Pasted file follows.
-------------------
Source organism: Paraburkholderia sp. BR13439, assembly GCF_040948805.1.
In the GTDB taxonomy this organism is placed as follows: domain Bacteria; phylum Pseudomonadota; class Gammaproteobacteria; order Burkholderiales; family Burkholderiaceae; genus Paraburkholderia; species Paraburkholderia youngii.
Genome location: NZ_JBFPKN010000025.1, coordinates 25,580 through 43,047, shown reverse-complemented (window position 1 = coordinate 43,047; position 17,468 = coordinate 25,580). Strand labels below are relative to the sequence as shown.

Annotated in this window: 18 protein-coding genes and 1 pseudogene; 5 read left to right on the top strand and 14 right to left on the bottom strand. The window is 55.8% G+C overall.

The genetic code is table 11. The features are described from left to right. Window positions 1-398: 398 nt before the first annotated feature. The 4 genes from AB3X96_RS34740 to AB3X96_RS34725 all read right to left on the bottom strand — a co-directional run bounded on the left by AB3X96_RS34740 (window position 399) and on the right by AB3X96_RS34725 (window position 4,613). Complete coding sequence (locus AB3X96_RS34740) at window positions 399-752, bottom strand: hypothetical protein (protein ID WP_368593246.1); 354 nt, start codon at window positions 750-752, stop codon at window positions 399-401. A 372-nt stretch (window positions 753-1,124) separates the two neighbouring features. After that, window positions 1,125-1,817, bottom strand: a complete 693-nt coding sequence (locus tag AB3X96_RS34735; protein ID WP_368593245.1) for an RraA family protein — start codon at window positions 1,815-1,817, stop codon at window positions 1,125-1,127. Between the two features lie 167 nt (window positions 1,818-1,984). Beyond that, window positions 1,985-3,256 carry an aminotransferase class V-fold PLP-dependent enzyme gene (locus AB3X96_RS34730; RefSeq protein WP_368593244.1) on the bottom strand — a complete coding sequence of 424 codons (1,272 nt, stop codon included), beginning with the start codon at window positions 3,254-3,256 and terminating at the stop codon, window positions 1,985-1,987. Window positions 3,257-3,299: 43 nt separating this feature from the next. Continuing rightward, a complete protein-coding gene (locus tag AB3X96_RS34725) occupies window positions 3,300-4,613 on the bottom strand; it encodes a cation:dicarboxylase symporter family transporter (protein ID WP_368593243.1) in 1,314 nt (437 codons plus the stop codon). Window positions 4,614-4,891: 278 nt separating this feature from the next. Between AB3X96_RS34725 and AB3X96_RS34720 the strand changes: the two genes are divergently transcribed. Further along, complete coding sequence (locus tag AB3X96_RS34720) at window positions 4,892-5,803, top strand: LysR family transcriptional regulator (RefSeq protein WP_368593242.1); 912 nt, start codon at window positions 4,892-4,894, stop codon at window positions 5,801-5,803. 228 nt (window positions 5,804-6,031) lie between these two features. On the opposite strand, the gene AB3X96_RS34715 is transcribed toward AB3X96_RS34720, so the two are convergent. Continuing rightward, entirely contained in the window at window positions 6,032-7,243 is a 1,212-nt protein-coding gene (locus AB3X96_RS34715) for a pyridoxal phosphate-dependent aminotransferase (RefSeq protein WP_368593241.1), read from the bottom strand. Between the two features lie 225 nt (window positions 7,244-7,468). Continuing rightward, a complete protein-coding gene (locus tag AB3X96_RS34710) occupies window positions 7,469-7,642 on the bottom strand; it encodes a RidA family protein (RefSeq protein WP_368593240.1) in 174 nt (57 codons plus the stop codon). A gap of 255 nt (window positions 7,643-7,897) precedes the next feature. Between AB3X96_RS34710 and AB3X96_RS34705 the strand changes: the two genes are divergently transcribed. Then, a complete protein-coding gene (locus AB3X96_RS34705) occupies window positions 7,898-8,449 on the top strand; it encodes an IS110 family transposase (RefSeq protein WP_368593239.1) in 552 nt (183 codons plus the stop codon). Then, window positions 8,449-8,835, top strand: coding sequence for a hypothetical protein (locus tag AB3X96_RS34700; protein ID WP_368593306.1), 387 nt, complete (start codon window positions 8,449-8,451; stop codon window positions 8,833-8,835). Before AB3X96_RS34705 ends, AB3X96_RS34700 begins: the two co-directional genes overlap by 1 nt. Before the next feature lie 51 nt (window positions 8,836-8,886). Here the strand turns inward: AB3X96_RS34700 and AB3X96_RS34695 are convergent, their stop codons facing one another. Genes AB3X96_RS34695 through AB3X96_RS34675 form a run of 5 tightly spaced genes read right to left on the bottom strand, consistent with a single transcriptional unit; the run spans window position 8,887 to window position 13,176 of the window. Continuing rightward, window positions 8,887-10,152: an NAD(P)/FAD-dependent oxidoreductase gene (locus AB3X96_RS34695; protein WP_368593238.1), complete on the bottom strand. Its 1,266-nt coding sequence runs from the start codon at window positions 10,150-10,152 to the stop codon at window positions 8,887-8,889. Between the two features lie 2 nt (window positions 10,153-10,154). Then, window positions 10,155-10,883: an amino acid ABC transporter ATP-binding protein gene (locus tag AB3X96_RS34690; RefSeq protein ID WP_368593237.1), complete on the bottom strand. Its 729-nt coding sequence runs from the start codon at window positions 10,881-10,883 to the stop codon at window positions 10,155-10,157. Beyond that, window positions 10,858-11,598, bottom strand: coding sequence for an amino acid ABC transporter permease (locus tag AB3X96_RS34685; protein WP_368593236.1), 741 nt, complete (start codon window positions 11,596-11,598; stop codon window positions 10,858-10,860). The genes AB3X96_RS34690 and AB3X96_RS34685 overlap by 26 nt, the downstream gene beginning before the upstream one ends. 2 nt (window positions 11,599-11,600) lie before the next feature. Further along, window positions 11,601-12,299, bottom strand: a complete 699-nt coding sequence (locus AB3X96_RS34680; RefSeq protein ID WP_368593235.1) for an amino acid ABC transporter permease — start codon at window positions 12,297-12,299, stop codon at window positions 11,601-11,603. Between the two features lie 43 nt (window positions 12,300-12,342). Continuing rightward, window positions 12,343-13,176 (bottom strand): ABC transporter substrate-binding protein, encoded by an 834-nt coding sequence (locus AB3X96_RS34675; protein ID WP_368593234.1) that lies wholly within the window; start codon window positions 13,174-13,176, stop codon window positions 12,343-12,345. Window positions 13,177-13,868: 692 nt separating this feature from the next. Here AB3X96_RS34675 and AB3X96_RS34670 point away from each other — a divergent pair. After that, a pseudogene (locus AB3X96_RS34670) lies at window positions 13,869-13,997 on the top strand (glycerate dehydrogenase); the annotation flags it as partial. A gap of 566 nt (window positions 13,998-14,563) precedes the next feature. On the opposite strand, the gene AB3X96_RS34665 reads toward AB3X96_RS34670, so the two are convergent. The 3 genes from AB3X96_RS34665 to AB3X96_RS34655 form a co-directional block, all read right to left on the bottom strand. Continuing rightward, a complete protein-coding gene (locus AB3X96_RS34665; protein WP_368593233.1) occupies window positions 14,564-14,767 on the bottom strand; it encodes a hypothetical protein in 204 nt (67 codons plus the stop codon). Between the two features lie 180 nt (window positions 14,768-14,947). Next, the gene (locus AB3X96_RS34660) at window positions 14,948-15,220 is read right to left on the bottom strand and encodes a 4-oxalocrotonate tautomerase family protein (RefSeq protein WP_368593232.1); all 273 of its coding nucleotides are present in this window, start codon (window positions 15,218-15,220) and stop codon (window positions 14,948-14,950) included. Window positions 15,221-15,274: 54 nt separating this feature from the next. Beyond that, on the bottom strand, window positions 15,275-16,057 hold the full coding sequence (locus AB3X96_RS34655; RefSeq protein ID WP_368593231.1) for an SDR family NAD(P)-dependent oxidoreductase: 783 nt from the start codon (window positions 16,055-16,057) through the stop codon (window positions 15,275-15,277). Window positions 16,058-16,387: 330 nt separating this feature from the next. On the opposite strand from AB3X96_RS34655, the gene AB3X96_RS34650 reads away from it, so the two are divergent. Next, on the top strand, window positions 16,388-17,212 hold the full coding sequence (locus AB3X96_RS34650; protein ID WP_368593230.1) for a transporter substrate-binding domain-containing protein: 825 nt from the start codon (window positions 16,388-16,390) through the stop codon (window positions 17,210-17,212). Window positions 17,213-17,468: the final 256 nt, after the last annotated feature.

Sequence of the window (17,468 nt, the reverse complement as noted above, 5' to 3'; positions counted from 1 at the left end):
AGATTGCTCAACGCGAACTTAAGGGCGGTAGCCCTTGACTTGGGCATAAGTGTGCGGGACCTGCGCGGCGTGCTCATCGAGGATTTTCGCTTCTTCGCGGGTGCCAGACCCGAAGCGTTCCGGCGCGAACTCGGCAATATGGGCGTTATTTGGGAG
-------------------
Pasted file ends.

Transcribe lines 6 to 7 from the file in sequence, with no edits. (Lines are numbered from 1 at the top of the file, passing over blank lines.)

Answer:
Sequence of the window (17,468 nt, the reverse complement as noted above, 5' to 3'; positions counted from 1 at the left end):
AGATTGCTCAACGCGAACTTAAGGGCGGTAGCCCTTGACTTGGGCATAAGTGTGCGGGACCTGCGCGGCGTGCTCATCGAGGATTTTCGCTTCTTCGCGGGTGCCAGACCCGAAGCGTTCCGGCGCGAACTCGGCAATATGGGCGTTATTTGGGAG